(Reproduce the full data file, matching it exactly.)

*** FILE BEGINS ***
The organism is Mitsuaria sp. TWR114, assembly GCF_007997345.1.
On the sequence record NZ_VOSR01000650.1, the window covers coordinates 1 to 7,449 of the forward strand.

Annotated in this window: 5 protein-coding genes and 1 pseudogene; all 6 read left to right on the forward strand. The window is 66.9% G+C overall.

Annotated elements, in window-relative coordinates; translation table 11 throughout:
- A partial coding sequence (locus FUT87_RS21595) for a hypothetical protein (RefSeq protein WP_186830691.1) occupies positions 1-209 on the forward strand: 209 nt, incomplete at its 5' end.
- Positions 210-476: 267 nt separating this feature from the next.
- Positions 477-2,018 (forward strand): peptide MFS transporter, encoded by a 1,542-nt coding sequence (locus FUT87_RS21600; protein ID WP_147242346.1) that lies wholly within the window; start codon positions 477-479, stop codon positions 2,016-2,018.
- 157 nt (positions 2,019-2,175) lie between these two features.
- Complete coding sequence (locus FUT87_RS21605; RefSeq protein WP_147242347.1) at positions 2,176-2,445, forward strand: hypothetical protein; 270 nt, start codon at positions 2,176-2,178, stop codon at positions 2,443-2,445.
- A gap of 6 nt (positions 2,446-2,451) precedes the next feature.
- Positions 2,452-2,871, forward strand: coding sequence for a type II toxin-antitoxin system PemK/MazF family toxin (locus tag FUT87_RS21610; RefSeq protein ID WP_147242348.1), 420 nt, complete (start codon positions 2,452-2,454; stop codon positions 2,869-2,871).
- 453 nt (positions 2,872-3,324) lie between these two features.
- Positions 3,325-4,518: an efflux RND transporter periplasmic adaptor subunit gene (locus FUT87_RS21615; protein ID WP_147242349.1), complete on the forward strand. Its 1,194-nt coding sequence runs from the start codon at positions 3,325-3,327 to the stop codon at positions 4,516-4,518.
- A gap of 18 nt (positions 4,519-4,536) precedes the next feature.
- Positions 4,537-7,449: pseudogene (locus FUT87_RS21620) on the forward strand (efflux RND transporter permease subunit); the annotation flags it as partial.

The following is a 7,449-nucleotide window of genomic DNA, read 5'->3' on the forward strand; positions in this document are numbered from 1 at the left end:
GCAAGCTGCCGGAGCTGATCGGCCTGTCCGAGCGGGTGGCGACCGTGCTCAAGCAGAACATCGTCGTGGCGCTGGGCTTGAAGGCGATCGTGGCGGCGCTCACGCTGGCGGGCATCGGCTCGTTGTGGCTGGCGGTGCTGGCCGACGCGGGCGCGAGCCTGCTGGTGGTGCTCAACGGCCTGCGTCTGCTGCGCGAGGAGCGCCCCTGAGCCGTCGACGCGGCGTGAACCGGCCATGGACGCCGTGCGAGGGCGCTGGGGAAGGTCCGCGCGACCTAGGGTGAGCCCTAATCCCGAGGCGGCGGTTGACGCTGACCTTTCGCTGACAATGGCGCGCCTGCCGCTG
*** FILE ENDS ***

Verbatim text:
The organism is Mitsuaria sp. TWR114, assembly GCF_007997345.1.
On the sequence record NZ_VOSR01000650.1, the window covers coordinates 1 to 7,449 of the forward strand.

Annotated in this window: 5 protein-coding genes and 1 pseudogene; all 6 read left to right on the forward strand. The window is 66.9% G+C overall.

Annotated elements, in window-relative coordinates; translation table 11 throughout:
- A partial coding sequence (locus FUT87_RS21595) for a hypothetical protein (RefSeq protein WP_186830691.1) occupies positions 1-209 on the forward strand: 209 nt, incomplete at its 5' end.
- Positions 210-476: 267 nt separating this feature from the next.
- Positions 477-2,018 (forward strand): peptide MFS transporter, encoded by a 1,542-nt coding sequence (locus FUT87_RS21600; protein ID WP_147242346.1) that lies wholly within the window; start codon positions 477-479, stop codon positions 2,016-2,018.
- 157 nt (positions 2,019-2,175) lie between these two features.
- Complete coding sequence (locus FUT87_RS21605; RefSeq protein WP_147242347.1) at positions 2,176-2,445, forward strand: hypothetical protein; 270 nt, start codon at positions 2,176-2,178, stop codon at positions 2,443-2,445.
- A gap of 6 nt (positions 2,446-2,451) precedes the next feature.
- Positions 2,452-2,871, forward strand: coding sequence for a type II toxin-antitoxin system PemK/MazF family toxin (locus tag FUT87_RS21610; RefSeq protein ID WP_147242348.1), 420 nt, complete (start codon positions 2,452-2,454; stop codon positions 2,869-2,871).
- 453 nt (positions 2,872-3,324) lie between these two features.
- Positions 3,325-4,518: an efflux RND transporter periplasmic adaptor subunit gene (locus FUT87_RS21615; protein ID WP_147242349.1), complete on the forward strand. Its 1,194-nt coding sequence runs from the start codon at positions 3,325-3,327 to the stop codon at positions 4,516-4,518.
- A gap of 18 nt (positions 4,519-4,536) precedes the next feature.
- Positions 4,537-7,449: pseudogene (locus FUT87_RS21620) on the forward strand (efflux RND transporter permease subunit); the annotation flags it as partial.

The following is a 7,449-nucleotide window of genomic DNA, read 5'->3' on the forward strand; positions in this document are numbered from 1 at the left end:
GCAAGCTGCCGGAGCTGATCGGCCTGTCCGAGCGGGTGGCGACCGTGCTCAAGCAGAACATCGTCGTGGCGCTGGGCTTGAAGGCGATCGTGGCGGCGCTCACGCTGGCGGGCATCGGCTCGTTGTGGCTGGCGGTGCTGGCCGACGCGGGCGCGAGCCTGCTGGTGGTGCTCAACGGCCTGCGTCTGCTGCGCGAGGAGCGCCCCTGAGCCGTCGACGCGGCGTGAACCGGCCATGGACGCCGTGCGAGGGCGCTGGGGAAGGTCCGCGCGACCTAGGGTGAGCCCTAATCCCGAGGCGGCGGTTGACGCTGACCTTTCGCTGACAATGGCGCGCCTGCCGCTG